• A negative tuberculosis test – depending on your parent’s country of origin
  • Information about any past criminal offences
  • Medical evidence

And you as the relative may need to provide:

  • A sponsorship form
  • Proof of sufficient finances to support your parent

Common problems with a UK Adult Dependent Relative visa application

Applying for a UK Adult Dependent Relative visa can seem as if you’re wandering blindfolded through a never-ending maze of British bureaucracy. Knowing about some of the main pitfalls that applicants encounter before starting the process will help you and your elderly relative avoid them.

Usman Sheikh, a solicitor and the founder of Ansar, an immigration law firm in London, explains, “More and more people are asking for help with the UK Adult Dependent Relative visa. When people initially move to the UK, perhaps due to work or marriage, they can usually only sponsor immediate family members. Later, when they start thinking about sponsoring their elderly parents, the UK Adult Dependent Relative visa is their main option. It is a difficult visa to obtain, with challenging requirements. However, with careful preparation and early planning, success is possible.”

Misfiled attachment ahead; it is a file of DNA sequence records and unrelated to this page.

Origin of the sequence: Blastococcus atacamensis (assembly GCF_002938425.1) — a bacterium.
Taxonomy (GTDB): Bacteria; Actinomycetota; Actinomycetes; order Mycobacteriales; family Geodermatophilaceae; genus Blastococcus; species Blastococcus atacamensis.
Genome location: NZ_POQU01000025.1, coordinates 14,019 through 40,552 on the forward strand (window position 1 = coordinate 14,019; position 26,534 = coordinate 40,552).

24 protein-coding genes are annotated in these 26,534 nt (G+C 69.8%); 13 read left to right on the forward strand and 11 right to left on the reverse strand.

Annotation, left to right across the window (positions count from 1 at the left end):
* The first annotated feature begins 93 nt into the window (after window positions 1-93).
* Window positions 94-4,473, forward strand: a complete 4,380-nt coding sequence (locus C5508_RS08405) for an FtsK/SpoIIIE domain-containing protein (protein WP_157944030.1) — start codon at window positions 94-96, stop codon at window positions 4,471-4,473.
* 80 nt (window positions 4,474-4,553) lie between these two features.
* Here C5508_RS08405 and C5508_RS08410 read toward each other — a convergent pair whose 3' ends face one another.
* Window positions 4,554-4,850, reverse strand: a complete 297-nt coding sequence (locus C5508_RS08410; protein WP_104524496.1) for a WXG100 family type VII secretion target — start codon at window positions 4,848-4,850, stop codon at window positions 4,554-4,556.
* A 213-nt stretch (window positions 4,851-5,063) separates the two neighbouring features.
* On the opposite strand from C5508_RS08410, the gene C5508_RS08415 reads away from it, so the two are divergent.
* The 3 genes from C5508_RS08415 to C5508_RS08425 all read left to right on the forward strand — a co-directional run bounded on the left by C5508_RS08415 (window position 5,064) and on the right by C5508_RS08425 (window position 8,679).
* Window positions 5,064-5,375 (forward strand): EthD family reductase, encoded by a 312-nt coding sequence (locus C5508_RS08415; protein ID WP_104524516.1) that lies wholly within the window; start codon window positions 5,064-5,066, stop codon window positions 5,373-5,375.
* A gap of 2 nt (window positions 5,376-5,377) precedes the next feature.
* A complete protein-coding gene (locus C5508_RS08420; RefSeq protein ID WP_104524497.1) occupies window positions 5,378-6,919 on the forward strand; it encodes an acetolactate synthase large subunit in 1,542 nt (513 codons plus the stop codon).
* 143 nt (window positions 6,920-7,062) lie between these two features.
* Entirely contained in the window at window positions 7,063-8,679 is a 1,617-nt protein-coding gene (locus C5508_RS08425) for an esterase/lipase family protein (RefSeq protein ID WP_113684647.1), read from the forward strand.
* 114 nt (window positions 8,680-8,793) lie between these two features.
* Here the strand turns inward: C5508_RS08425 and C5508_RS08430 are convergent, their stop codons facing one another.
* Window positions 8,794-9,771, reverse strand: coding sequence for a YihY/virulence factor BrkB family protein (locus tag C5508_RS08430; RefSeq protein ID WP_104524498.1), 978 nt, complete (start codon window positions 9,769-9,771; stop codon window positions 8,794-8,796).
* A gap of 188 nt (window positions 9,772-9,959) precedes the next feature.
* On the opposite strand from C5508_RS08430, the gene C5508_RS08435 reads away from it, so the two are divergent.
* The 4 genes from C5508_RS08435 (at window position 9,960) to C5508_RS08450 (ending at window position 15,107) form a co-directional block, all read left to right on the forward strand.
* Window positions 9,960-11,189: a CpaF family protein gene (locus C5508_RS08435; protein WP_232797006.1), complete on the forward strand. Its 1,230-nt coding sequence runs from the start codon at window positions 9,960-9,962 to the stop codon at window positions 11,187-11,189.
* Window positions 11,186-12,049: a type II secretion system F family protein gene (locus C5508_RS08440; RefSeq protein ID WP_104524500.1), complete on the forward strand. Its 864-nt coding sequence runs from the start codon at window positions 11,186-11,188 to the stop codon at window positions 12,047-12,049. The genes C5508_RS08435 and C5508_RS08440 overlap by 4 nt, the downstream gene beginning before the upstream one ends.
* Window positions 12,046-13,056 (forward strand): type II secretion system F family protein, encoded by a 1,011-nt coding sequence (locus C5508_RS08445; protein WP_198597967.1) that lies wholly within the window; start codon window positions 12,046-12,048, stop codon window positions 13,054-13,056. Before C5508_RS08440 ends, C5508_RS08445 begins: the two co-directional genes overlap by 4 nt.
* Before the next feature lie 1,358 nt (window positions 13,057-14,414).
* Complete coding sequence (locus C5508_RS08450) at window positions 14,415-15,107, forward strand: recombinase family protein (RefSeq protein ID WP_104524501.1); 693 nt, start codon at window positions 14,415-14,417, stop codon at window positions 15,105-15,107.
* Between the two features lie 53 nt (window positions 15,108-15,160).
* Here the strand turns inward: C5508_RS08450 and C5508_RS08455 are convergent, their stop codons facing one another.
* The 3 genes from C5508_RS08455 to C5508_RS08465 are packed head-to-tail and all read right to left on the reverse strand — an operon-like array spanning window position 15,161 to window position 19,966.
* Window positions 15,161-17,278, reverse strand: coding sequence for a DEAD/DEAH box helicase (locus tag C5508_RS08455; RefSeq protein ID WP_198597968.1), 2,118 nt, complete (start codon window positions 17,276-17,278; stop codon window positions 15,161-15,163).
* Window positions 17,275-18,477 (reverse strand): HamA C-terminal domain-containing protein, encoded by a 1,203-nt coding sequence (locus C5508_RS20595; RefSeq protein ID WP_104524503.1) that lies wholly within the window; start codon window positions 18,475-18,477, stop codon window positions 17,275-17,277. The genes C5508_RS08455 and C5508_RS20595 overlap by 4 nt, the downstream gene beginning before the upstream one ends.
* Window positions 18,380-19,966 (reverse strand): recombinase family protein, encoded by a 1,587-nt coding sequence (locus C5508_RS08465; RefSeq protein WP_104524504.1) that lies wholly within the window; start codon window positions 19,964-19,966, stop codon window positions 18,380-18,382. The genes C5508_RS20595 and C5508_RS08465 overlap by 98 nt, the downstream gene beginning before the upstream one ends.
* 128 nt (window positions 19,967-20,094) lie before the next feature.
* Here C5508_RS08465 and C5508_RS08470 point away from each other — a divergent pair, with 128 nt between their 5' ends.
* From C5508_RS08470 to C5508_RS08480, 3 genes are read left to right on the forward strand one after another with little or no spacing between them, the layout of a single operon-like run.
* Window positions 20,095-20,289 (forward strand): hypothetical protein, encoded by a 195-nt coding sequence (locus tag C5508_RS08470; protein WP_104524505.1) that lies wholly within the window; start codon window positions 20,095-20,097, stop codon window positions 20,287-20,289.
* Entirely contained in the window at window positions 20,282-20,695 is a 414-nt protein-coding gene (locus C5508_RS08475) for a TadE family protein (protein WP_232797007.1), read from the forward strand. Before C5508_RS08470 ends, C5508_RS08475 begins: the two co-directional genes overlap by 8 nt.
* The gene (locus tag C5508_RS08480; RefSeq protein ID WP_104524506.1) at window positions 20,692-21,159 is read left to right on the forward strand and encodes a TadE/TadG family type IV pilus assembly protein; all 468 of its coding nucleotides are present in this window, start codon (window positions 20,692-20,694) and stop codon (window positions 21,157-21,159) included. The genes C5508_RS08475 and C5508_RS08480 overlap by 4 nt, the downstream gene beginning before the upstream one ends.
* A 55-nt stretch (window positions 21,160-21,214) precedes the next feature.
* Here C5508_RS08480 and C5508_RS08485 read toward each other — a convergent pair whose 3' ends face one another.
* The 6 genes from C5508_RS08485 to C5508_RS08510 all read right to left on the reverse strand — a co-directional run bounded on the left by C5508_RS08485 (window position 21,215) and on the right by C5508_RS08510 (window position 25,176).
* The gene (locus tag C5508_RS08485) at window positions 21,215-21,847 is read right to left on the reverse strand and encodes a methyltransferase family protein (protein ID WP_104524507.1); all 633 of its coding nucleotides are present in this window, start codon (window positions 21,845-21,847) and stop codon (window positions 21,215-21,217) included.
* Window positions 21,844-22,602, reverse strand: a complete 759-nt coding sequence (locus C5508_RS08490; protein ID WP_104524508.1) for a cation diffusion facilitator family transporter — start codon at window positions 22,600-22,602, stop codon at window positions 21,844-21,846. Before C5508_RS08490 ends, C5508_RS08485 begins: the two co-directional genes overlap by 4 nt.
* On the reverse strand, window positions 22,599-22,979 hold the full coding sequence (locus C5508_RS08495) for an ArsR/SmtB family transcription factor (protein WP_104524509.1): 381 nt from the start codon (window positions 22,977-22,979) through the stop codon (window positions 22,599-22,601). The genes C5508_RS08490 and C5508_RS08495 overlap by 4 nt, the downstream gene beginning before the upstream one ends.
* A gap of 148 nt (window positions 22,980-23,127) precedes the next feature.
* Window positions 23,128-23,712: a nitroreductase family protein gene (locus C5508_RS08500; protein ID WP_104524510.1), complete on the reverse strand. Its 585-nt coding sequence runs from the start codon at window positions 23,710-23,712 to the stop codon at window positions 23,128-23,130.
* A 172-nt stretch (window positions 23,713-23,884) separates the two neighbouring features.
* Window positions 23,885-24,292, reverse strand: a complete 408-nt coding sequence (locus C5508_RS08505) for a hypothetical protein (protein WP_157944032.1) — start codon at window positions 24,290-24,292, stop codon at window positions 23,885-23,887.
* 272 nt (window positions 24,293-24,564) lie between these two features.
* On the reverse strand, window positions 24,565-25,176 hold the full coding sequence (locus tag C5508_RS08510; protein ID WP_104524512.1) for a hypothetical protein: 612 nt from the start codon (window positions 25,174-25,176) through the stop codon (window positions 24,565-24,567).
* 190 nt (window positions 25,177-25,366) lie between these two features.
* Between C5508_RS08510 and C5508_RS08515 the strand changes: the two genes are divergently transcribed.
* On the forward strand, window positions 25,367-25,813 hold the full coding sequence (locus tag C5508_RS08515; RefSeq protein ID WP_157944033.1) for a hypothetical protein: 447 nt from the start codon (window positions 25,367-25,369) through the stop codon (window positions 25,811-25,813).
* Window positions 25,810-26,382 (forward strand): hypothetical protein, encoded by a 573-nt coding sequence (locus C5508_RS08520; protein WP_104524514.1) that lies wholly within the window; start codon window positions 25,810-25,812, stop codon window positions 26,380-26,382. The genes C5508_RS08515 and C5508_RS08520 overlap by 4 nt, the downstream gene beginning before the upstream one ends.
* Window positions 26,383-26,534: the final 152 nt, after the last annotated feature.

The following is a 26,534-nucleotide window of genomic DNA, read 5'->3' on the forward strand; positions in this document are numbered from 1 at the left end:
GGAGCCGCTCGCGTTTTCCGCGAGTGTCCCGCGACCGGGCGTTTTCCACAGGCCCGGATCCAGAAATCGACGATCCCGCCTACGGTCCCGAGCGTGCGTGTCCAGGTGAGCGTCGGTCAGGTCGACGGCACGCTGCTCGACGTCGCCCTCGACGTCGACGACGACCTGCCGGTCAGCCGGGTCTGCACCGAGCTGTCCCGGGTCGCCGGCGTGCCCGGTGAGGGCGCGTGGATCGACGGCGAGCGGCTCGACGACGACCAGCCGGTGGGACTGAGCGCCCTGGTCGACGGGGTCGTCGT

Here are some things you should keep in mind and try to avoid:

Not being prepared for the complexity of the application process – Your parent may find the visa application process overwhelming if they need to go through it alone. If you or a responsible family member are unable to assist them then the best thing to do is to hire a reputable immigration lawyer who knows their way around the intricacies of the British immigration system.

Not realising how long it may take to obtain a visa – Getting a UK Adult Dependent Relative visa is not something that happens overnight. The processing of a UK Adult Dependent Relative visa can take anywhere up to twenty-four weeks – or more sometimes. That’s six months which can turn out to be very frustrating if you’re in a hurry to be reunited with your elderly parent. The UK government doesn’t generally give any leeway timewise for applicants who are seriously ill or in need of care so make sure you apply as early as possible.